Moon Jellyfish: Habitat & Reproduction

Instructor: Lauren Posey

Lauren has taught intermediate reading in an English Language Institute, and she has her Master's degree in Linguistics.

Moon jellyfish are one of the more common species of jellyfish. In this lesson you will learn about their habitat and distribution, as well as their reproductive cycle.

Moon Jellyfish

Have you ever gone walking along the beach and found a jellyfish washed up on shore? Or maybe you saw groups of them from a boat or dock, or even while swimming! If so, it's possible that what you saw were moon jellyfish. This is the common name for the species Aurelia arita, and they are one of the more common species of jellyfish. One way to identify them is their distinct four-loop pattern at the top of their bell. The bell is the top part of a jellyfish, above the tentacles. While jellyfish don't swim the way that fish do, they do use the bell to keep themselves near the surface.

The moon jellyfish has a distinctive four-loop pattern on its bell.
Moon jelly

Habitat

The moon jellyfish is extremely widespread. In fact, it can be found along almost all coastlines, other than the extreme poles, where it is too cold for them to survive. They are particularly common along coastlines in the Atlantic, Pacific, and Indian oceans. They are not common to the open or deep ocean, however. They stay near the surface and near the coast. They can also be found further inland, in estuaries or inland seas.

Moon jellyfish are typically seen in huge numbers. They are very common in warmer areas, such as tropical seas and coral reefs, but also in some cooler areas, such as along the European coast of the Atlantic Ocean. They are most common in salt water, but they can live in brackish, or mixed salt and fresh, water with very low levels of salt. Aurelia arita is a very common jellyfish found along a majority of the world's coastlines.

Reproduction

Moon jellyfish, similar to other species of jellyfish, can actually reproduce at two separate stages of life. One is the medusa, or adult, stage. The other is the polyp stage, where the jellyfish resembles a sea anemone.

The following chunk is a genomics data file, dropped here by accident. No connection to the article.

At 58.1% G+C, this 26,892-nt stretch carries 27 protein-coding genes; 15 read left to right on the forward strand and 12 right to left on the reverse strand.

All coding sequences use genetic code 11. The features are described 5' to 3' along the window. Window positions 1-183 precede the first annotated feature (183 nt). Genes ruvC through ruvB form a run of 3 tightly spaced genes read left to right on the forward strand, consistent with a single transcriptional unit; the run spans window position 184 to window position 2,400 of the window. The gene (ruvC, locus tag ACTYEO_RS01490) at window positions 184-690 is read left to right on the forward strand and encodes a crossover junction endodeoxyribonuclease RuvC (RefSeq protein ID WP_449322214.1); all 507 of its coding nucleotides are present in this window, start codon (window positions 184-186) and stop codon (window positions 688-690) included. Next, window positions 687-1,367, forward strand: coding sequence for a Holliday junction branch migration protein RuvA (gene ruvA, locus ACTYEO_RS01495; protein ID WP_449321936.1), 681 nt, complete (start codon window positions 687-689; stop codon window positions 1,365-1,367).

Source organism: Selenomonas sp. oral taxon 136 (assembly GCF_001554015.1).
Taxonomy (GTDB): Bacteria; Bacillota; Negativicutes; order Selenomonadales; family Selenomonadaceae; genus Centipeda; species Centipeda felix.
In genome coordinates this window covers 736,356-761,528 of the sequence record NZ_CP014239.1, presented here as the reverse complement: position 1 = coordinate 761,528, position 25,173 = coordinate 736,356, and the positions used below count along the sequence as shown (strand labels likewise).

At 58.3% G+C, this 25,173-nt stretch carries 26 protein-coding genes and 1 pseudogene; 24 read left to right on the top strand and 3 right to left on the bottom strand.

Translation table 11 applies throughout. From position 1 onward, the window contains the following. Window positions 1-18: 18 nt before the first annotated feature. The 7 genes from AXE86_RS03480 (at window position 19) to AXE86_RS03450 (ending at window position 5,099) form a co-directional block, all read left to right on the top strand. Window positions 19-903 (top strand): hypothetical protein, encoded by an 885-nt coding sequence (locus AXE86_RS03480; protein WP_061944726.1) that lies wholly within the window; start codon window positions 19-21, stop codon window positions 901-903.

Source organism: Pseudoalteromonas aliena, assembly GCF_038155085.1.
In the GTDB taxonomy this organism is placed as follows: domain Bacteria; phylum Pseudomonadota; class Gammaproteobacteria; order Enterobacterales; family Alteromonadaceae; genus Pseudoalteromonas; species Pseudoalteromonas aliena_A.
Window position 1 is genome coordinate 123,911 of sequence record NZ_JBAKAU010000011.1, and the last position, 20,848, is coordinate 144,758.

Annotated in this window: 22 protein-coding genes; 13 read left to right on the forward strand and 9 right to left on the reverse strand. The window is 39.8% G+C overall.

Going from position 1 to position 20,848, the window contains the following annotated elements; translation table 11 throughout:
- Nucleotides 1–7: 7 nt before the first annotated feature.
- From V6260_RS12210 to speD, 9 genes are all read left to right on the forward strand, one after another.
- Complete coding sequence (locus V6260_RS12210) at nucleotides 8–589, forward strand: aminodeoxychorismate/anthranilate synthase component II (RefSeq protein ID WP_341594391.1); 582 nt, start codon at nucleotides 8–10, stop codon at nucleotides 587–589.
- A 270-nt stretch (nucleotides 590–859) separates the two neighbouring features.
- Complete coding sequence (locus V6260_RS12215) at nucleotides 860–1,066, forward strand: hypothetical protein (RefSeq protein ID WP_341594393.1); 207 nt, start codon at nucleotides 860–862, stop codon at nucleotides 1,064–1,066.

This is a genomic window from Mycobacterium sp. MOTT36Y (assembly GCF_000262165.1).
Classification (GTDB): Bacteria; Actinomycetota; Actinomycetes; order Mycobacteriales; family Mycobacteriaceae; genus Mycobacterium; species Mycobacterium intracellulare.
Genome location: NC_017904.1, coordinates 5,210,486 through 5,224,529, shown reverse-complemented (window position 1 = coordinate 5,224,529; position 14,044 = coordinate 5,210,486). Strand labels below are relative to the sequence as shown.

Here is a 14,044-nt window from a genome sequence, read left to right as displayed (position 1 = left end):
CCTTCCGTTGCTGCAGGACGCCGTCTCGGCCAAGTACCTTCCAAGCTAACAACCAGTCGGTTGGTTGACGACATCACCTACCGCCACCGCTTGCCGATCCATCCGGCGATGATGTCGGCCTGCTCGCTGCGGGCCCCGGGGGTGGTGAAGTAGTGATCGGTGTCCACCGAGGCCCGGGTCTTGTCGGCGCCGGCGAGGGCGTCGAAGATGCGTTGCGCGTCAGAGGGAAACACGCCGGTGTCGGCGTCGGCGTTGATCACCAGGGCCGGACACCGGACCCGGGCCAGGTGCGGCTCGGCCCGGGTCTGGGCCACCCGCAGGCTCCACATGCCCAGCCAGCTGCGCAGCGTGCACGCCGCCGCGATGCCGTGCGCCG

Medusa Reproduction

One of the stages where a moon jellyfish can reproduce is the medusa stage. This is the stage most people think of when they think 'jellyfish.' It has the bell and tentacles, and drifts along the surface of the water. During this stage, the jellyfish can reproduce sexually. In fact, the four-loop pattern on the bell are the sexual organs. These are often pink colored in females.

Notice the pink color of the sexual organs.
Pink four loop pattern

Jellyfish typically release sperm and eggs into the water, where the eggs are fertilized, but in moon jellyfish, the female receives the sperm through the mouth and her eggs are fertilized internally. She incubates the eggs in arm pockets until they form into planula, or jellyfish larvae, and can be released into the water. The planula then attach themselves to reefs or rocks on the ocean floor. Once attached, they grow into polyps.

Polyp Reproduction

Though it is the most recognizable form, the medusa form is actually not how a jellyfish spends most of its life. A jellyfish might spend one year as a medusa, but it can spend several years in the polyp stage. Polyps are stationary and reproduce asexually.

The method of reproduction used by jellyfish polyps is known as budding, and it does look like a plant growing a new bud for a flower. The polyp essentially clones itself. The clone buds out of the original polyp and detaches to float freely in the water. These detached clones are known as ephyra. Once they are separated, ephyra develop into the adult medusa form.

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